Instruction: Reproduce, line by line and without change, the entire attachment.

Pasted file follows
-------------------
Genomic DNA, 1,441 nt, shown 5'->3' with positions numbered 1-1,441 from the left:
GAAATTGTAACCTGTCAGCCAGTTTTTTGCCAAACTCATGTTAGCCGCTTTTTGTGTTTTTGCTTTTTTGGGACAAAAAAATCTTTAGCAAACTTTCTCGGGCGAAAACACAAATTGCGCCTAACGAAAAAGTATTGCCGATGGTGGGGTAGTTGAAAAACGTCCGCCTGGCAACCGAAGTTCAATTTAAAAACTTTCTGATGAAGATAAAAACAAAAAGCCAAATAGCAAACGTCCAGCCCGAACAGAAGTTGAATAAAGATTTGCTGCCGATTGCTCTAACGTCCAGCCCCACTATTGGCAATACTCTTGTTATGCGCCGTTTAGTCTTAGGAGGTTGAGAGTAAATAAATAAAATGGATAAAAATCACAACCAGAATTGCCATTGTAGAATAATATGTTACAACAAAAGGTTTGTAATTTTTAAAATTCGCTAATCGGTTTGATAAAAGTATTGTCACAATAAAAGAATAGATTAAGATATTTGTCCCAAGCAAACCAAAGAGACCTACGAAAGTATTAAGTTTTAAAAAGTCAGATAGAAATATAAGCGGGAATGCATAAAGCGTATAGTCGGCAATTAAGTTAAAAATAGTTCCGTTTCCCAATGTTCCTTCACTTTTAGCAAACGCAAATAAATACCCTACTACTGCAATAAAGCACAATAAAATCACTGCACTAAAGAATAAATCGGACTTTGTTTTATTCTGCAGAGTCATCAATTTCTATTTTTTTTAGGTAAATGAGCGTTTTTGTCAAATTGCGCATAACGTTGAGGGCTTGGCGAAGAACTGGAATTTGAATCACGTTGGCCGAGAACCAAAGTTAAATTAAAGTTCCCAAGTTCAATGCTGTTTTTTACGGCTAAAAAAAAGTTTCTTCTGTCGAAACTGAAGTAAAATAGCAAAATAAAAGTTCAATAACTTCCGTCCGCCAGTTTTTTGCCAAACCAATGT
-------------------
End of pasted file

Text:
Genomic DNA, 1,441 nt, shown 5'->3' with positions numbered 1-1,441 from the left:
GAAATTGTAACCTGTCAGCCAGTTTTTTGCCAAACTCATGTTAGCCGCTTTTTGTGTTTTTGCTTTTTTGGGACAAAAAAATCTTTAGCAAACTTTCTCGGGCGAAAACACAAATTGCGCCTAACGAAAAAGTATTGCCGATGGTGGGGTAGTTGAAAAACGTCCGCCTGGCAACCGAAGTTCAATTTAAAAACTTTCTGATGAAGATAAAAACAAAAAGCCAAATAGCAAACGTCCAGCCCGAACAGAAGTTGAATAAAGATTTGCTGCCGATTGCTCTAACGTCCAGCCCCACTATTGGCAATACTCTTGTTATGCGCCGTTTAGTCTTAGGAGGTTGAGAGTAAATAAATAAAATGGATAAAAATCACAACCAGAATTGCCATTGTAGAATAATATGTTACAACAAAAGGTTTGTAATTTTTAAAATTCGCTAATCGGTTTGATAAAAGTATTGTCACAATAAAAGAATAGATTAAGATATTTGTCCCAAGCAAACCAAAGAGACCTACGAAAGTATTAAGTTTTAAAAAGTCAGATAGAAATATAAGCGGGAATGCATAAAGCGTATAGTCGGCAATTAAGTTAAAAATAGTTCCGTTTCCCAATGTTCCTTCACTTTTAGCAAACGCAAATAAATACCCTACTACTGCAATAAAGCACAATAAAATCACTGCACTAAAGAATAAATCGGACTTTGTTTTATTCTGCAGAGTCATCAATTTCTATTTTTTTTAGGTAAATGAGCGTTTTTGTCAAATTGCGCATAACGTTGAGGGCTTGGCGAAGAACTGGAATTTGAATCACGTTGGCCGAGAACCAAAGTTAAATTAAAGTTCCCAAGTTCAATGCTGTTTTTTACGGCTAAAAAAAAGTTTCTTCTGTCGAAACTGAAGTAAAATAGCAAAATAAAAGTTCAATAACTTCCGTCCGCCAGTTTTTTGCCAAACCAATGT